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Metro Board Approves Revised Final Environmental Impact Report/Environmental Assessment (FEIR/EA) for the Wilshire Bus Rapid Transit Project


Thursday May 26, 2011

The Los Angeles County Metropolitan Transportation Authority (Metro) Board of Directors today approved the Revised Final Environmental Impact Report/Environmental Assessment (FEIR/EA) for the Wilshire Bus Rapid Transit (BRT) Project.

In approving and certifying the FEIR/EA, the Board approved staff's recommendation which proposes to implement rush hour curbside bus lanes along 7.7 miles of Wilshire Boulevard, mostly in the City of Los Angeles. The adopted preferred alternative reduces the length of the bus lanes by one mile between Comstock Avenue and Selby Avenue.

The peak-hour bus lanes will operate between the hours of 7 to 9 a.m. and 4 to 7 p.m. on weekdays only between Wilshire and Centinela and Wilshire and South Park View (excluding a one mile segment between Comstock and Selby Avenues). Bicycles and private vehicles turning right can use the lanes. Buses will be restricted to the curb lane to pass when necessary. There would not be any bus lane on the portion of Wilshire Boulevard in the City of Beverly Hills.

Wilshire Boulevard is the busiest bus corridor in Los Angeles County with over 80,000 bus boardings talking place along the corridor each weekday. In addition to being the most heavily used transit corridor in the County, Wilshire Boulevard has the distinction of having some of the highest average daily traffic volumes in the City of Los Angeles. Approximately 110,000 automobiles pass through the intersections of Westwood Boulevard, Gayley Avenue and Veteran Avenue each weekday in the Westwood area.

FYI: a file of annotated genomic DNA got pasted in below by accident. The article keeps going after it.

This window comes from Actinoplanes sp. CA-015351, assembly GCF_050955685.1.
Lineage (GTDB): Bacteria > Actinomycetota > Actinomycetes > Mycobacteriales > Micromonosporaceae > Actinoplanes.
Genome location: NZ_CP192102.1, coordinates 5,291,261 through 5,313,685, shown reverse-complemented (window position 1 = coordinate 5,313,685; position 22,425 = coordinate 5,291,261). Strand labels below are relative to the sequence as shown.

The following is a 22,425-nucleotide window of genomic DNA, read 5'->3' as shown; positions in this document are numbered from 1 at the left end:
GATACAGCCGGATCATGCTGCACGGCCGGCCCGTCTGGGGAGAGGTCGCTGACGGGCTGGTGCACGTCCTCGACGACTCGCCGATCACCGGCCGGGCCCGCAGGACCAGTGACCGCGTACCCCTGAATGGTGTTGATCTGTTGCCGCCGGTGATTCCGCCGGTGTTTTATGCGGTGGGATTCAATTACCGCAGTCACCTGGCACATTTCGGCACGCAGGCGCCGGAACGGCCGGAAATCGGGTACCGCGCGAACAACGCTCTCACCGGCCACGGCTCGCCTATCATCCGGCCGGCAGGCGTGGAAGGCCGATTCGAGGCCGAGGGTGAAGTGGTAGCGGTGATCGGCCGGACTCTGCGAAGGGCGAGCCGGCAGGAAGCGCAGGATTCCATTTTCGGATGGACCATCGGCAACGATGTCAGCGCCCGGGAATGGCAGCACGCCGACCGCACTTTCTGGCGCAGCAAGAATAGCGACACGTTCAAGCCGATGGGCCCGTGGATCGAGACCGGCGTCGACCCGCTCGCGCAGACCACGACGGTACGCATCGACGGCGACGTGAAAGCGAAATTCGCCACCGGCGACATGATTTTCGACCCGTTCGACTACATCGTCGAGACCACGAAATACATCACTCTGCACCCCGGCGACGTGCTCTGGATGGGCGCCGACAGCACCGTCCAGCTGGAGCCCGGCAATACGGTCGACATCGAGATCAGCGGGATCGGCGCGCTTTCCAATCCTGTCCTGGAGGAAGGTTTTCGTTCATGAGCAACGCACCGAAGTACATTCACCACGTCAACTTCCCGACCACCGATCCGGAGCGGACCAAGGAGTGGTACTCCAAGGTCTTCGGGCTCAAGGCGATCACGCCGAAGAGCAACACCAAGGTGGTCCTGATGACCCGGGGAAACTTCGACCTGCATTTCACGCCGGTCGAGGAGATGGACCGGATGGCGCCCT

With implementation of the bus lanes, it is estimated that 9 to 14 minutes will be shaved off the trip along the bus lanes and that up to 10 percent of motorists could shift to bus use.

The Wilshire BRT Project will consist of a number of general improvements to Wilshire Boulevard including restriping of traffic lanes, conversion of existing curb lanes to bus lanes in each direction during peak periods, upgrade the existing transit signal priority system, street widening between Bonsall Avenue and Barrington Avenue, reconstruction/resurfacing of curb lanes in select areas and the installation of traffic/transit signage and pavement markings, as necessary, to implement dedicated peak period bus lanes.

The goals and objectives of the project are:

  • Improve bus passenger travel times by allowing buses to travel in dedicated peak-hour bus lanes for the majority of the alignment between Valencia Street to the east and Centinela Avenue to the west.
  • Improve bus service reliability by separating buses from the already high levels of corridor traffic congestion.
  • Improve traffic flow along Wilshire Boulevard.
  • Repave the curb lanes along damaged portions of Wilshire Boulevard to allow their effective use by buses during peak periods and by both buses and automobiles during non-peak periods.
  • Encourage shift from automobile use to public transit by continuing to attract new transit riders.
  • Help improve air quality in Los Angeles County with the reduction in mobile source emissions resulting from a mode shift from automobile use to bus use
  • Minimize impacts to existing on-street parking.

Total cost of the project is $31.5 million with the federal share of the project being $23.3 million. Both the Los Angeles City Council and County Board of Supervisors will also have to approve the project. The project could be completed by mid-2013.

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